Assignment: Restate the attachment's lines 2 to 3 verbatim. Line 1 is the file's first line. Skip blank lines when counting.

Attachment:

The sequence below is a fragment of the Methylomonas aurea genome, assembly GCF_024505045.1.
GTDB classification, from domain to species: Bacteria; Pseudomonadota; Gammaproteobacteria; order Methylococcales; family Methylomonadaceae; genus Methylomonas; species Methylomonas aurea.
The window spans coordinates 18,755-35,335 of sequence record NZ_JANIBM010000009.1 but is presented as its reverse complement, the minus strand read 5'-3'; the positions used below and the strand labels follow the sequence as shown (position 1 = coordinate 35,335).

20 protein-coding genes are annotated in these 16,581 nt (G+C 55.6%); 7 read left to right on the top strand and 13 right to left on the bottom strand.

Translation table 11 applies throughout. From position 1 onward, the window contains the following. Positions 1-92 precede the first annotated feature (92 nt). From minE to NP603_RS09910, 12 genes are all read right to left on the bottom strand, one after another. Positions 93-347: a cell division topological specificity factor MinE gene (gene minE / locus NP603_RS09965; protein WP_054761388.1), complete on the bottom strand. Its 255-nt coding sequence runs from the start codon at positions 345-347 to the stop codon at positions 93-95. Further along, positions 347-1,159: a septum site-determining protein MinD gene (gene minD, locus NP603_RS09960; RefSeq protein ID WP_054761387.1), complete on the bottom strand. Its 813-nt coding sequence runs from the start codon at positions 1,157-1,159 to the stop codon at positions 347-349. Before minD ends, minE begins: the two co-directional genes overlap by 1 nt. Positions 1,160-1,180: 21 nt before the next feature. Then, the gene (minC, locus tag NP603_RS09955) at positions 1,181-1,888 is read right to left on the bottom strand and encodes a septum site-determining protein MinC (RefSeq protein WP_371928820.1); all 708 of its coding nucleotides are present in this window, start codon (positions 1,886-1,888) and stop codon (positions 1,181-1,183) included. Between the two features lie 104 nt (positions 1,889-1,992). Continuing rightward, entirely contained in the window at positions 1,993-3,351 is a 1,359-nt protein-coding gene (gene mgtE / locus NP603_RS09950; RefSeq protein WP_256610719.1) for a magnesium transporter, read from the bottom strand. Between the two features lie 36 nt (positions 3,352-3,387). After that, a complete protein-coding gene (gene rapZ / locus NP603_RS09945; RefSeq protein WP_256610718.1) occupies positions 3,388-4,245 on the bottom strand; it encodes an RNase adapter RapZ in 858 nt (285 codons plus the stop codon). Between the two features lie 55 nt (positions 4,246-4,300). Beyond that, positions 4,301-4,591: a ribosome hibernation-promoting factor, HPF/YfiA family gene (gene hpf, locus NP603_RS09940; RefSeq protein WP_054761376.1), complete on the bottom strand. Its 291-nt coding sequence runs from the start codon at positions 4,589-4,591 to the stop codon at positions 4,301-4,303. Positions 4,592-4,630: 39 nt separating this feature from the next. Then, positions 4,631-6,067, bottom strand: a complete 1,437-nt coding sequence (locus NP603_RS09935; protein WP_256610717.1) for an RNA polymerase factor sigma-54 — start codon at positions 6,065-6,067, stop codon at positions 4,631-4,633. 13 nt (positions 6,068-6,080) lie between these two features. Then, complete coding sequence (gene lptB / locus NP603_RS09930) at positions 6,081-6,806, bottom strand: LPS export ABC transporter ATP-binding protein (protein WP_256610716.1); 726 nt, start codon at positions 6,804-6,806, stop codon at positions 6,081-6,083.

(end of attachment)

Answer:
GTDB classification, from domain to species: Bacteria; Pseudomonadota; Gammaproteobacteria; order Methylococcales; family Methylomonadaceae; genus Methylomonas; species Methylomonas aurea.
The window spans coordinates 18,755-35,335 of sequence record NZ_JANIBM010000009.1 but is presented as its reverse complement, the minus strand read 5'-3'; the positions used below and the strand labels follow the sequence as shown (position 1 = coordinate 35,335).